Updated Feb 3, 2023 - Science

Hundreds of thousands without power in Texas after deadly ice storm

A tractor plowing ice from a trolly line in Memphis, Tennessee, January 2023.

A tractor plowing ice from a trolly line in Memphis, Tenn., January 2023. Photo: Seth Herald/AFP via Getty Images

The effects of a severe storm in the U.S. South that killed at least 10 people and forced the cancellation of hundreds of flights after unleashing sleet, snow and freezing rain were still being felt Friday.

The big picture: While temperatures were expected to return to the 40s and 50s across the region on Friday following the multi-day storm, an estimated 289,000 customers were without power in Texas in the morning.

  • Freezing fog was continuing across parts of Texas overnight as the storm pushed eastward, posing a threat to the early morning community ahead of more forecast sub-freezing low temperatures over Friday night into Saturday morning, per the National Weather Service.

Between the lines: The storm marked the latest test of Texas' power grid and local utilities.

State of play: Austin Energy tweeted that it couldn't immediately determine when power would be restored.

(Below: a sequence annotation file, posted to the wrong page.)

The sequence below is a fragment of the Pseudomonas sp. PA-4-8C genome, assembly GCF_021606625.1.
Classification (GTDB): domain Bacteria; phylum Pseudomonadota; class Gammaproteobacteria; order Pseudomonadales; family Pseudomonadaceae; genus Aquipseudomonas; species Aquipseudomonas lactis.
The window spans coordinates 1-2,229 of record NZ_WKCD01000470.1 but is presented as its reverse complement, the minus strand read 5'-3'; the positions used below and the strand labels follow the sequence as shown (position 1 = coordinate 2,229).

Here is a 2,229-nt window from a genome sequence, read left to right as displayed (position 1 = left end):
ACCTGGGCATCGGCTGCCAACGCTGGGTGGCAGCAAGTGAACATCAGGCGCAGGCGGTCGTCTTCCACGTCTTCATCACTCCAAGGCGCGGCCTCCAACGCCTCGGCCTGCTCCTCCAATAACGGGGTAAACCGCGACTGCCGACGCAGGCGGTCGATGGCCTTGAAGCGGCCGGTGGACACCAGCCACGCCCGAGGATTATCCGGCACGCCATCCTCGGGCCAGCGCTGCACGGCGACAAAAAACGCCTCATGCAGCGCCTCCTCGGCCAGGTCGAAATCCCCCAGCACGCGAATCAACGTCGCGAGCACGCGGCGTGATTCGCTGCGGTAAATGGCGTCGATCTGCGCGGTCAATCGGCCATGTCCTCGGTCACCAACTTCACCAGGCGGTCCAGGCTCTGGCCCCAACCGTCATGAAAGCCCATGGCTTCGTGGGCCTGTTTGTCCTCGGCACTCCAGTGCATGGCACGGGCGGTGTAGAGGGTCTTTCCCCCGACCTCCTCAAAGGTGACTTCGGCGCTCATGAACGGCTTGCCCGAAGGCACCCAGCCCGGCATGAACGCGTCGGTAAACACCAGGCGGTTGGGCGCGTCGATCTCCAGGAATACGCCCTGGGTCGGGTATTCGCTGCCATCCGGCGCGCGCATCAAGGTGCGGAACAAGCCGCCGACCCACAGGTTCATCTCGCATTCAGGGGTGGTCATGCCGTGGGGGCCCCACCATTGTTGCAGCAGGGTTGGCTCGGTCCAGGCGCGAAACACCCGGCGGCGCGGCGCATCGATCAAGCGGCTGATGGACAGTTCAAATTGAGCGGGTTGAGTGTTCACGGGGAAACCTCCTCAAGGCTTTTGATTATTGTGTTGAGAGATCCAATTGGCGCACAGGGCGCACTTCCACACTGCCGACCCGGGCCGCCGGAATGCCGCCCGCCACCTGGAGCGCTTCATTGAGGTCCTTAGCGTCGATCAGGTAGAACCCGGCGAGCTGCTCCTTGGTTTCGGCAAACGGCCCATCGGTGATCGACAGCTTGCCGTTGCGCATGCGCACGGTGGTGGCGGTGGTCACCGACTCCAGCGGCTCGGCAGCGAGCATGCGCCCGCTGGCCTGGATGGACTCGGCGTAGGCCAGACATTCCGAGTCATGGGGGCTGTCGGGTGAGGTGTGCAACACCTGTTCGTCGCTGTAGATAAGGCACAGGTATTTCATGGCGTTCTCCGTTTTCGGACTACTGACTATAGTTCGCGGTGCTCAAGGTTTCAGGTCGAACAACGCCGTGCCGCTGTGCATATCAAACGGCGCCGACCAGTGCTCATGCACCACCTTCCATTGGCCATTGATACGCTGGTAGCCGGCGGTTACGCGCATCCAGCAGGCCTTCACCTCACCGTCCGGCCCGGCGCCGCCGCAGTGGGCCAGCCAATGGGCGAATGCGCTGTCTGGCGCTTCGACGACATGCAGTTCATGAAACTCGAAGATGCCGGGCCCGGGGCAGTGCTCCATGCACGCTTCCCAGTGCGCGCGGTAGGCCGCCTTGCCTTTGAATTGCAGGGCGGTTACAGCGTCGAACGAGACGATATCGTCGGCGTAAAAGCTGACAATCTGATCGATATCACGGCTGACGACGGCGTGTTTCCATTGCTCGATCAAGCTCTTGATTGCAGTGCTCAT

• Some in Austin expressed frustration at insufficient communications from city officials over the storm and the outages, per NPR.
  • Austin Mayor Kirk Watson told reporters Thursday morning that a news conference on the outages should have happened earlier.
  • "I will admit that I deferred to folks so that they could be doing the jobs that they needed to do and [are] experts in the area, but I am frustrated and I know others are frustrated," Watson said.

By the numbers: Over 11 million people across the U.S. were under ice storm warnings issued by the NWS on Thursday, while another 4.2 million were under winter storm warnings.

  • More than 700 flights within, into or out of the U.S. were canceled Thursday, according to FlightAware. At least 1,000 flights were delayed.

The big picture: In addition to the 10 traffic deaths reported in Texas, Arkansas and Oklahoma since the storm began Monday, there have been a series of crashes in the states.

  • Authorities said two Texas police officers were seriously injured after being hit by a vehicle on Interstate 45 while they were investigating another crash.
  • Dallas Independent School District, which serves more than 145,000 students, canceled classes for a third day over the storm on Thursday, as did Austin Independent School District, which serves around 74,000 students.
  • Arkansas Gov. Sarah Huckabee Sanders declared a state of emergency in response to the storm on Tuesday, citing downed powerlines and dangerous road conditions.

Context: The storm was caused by a combination of moisture from the Gulf of Mexico and Arctic air spilling south from Canada.

Go deeper:

Editor's note: This article has been updated with additional details throughout.

Go deeper